A Bauer professor’s work was widely cited by analysts to explain what was likely to happen in the wake of Snap Inc. going public last year.
Assistant Professor Annika Wang and two other researchers revisited a decades-old theory by Edward Miller that explored reasons for a pricing puzzle: Why IPOs tend to experience first-day price run-ups followed by subsequent underperformance, especially around the expiration of lockup agreements?
Miller’s theory, which was challenged over the past decade, posited that “investors with optimistic opinions buy the stock in the immediate aftermarket, while investors with relatively pessimistic opinions are unable to register their negative views due to short sales constraints. Therefore, securities are more likely to be overpriced when there is high divergence of investor opinion along with short sales constraints,” Wang explained.
The paper Wang co-authored, “Short-sales constraints and aftermarket IPO pricing,” confirmed this long-time theory and provided a roadmap on how to identify the IPOs that are more likely to be overpriced in the immediate aftermarket. According to Wang, high growth issuers with operating losses and large intangibles are hard to value and thus have high divergence of investor opinion. On the other hand, a small offering size would limit the supply of lendable shares, putting significant constraints on short selling.
“Snap was such an issuer. Before buying into Snap’s much-hyped stock market debut, investors should look for the red flags mentioned above in its financials, otherwise they would get hit hard when locked up shares flood the market,” Wang said.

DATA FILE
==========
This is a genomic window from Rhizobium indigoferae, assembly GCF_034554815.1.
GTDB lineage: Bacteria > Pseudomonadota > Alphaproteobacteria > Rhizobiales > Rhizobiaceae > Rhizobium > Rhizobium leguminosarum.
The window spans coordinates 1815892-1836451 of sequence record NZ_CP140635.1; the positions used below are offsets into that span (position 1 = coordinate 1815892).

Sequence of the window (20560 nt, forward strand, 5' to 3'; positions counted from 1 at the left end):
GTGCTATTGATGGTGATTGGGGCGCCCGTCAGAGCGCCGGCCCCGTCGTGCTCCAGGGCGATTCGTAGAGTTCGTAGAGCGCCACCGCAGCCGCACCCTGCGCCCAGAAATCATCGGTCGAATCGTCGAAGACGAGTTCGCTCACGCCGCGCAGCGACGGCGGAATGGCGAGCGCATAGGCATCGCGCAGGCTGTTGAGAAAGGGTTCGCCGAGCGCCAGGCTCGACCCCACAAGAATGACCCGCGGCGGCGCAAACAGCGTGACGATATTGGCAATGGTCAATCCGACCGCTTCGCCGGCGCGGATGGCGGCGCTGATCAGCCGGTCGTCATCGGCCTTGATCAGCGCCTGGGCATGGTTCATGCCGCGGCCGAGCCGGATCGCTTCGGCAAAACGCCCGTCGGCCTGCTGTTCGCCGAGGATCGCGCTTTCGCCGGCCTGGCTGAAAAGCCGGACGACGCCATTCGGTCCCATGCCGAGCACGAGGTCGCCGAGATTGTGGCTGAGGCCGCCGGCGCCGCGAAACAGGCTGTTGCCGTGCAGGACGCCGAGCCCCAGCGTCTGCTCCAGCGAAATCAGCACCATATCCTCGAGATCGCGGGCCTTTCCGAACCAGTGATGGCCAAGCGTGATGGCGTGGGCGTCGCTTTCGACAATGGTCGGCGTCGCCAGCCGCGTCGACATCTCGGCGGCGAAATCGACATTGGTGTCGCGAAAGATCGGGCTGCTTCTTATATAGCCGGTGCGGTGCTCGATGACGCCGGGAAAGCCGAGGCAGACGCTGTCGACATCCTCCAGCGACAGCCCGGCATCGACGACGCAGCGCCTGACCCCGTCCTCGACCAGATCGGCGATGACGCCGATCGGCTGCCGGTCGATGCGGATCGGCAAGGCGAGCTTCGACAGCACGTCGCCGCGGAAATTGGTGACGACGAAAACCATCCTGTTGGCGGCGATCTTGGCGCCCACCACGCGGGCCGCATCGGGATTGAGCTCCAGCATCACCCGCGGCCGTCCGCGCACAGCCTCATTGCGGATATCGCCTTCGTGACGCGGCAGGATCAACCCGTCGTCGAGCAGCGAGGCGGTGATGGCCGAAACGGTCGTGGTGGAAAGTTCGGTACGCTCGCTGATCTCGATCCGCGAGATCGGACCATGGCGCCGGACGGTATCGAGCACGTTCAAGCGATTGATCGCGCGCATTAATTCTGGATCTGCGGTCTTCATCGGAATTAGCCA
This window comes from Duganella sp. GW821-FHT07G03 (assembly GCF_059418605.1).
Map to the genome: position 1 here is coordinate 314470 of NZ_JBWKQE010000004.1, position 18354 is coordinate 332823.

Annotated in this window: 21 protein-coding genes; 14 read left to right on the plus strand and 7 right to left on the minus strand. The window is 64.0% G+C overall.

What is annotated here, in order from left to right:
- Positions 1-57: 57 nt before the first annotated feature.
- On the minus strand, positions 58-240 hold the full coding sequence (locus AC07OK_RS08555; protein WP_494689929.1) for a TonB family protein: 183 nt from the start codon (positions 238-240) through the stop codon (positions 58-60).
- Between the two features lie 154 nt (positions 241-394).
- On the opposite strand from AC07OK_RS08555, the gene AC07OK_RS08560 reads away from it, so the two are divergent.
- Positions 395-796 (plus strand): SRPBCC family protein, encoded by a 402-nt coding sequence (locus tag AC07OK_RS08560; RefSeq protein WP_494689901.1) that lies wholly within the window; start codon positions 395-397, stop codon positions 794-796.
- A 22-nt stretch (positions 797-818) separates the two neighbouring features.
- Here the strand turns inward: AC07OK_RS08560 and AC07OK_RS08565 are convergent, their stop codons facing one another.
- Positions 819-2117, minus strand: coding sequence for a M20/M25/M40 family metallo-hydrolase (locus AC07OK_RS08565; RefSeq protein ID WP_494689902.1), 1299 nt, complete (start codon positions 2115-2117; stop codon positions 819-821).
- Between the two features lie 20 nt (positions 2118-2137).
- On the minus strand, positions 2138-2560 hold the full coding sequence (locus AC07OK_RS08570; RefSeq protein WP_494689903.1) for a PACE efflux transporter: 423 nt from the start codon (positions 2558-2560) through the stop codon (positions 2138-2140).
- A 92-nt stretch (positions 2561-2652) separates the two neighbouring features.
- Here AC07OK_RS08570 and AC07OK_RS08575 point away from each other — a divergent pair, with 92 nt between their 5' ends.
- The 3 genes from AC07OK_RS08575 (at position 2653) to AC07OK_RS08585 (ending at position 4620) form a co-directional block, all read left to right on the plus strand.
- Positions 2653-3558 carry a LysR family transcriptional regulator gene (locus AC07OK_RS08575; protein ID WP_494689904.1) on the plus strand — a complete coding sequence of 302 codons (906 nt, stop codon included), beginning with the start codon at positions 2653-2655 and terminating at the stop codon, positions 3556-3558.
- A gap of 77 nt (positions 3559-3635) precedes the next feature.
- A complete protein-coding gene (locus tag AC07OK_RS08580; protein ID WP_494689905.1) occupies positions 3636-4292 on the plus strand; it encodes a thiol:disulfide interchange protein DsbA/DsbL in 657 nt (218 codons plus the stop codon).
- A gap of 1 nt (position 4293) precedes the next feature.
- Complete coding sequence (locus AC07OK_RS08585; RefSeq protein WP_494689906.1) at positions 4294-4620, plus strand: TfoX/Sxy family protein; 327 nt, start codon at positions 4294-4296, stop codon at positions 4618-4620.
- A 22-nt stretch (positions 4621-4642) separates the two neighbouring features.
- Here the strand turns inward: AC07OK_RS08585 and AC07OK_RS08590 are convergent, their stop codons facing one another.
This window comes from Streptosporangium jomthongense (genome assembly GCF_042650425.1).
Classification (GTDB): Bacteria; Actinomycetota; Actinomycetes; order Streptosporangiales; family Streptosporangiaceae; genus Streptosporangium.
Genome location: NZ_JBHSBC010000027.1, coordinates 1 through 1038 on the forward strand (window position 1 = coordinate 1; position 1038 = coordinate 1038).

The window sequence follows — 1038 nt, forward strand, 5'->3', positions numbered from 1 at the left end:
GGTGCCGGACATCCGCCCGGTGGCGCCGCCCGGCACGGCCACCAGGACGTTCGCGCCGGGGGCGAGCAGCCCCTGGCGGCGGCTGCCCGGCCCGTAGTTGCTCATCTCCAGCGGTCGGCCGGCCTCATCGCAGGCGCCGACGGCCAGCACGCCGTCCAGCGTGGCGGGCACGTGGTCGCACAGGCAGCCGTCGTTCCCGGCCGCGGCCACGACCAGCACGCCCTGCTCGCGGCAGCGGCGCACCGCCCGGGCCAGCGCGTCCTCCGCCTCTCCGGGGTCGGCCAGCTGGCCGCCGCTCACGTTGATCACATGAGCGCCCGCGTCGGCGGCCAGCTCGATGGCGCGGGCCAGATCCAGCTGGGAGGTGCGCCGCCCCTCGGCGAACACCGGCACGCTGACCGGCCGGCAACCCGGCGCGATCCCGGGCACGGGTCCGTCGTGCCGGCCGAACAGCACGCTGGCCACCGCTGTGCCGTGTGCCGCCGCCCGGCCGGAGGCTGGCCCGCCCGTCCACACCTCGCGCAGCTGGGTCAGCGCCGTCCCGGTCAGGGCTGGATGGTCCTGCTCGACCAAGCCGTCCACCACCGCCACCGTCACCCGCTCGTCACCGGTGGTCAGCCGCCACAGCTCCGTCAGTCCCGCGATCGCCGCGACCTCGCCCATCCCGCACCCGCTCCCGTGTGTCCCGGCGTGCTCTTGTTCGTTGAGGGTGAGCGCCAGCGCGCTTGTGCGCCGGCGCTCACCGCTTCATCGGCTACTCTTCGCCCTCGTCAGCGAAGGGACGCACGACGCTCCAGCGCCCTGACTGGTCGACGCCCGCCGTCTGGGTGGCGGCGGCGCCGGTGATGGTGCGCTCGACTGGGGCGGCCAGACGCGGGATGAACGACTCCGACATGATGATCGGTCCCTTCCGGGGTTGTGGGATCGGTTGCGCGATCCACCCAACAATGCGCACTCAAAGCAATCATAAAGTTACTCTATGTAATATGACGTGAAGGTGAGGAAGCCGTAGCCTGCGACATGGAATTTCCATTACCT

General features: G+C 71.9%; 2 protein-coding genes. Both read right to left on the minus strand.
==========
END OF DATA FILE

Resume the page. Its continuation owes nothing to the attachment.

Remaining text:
Their paper was featured in The Wall Street Journal right after Snap soared 59.4% above its IPO price of $17 on its second day of trading. After that, Snap’s stock started a long journey down. “We are glad that the trajectory of its share price proved we were right,” Wang added.
But what are the implications for investors who try to profit from shorting these IPOs? “They will face extremely high short selling costs and risks around the expiration of lockup agreements, which makes it practically infeasible to come up with a profitable trading strategy,” Wang said. Especially, a combination of small active supply and high utilization implies that the stock lending market for these IPOs may be too thin for large-scale short selling operations.
Wang joined the Accountancy & Taxation Department last year after earning her Ph.D. in Business Administration at the University of California, Berkeley. She works at the intersection of accounting and finance and teaches intermediate accounting at Bauer.
By Julie Bonnin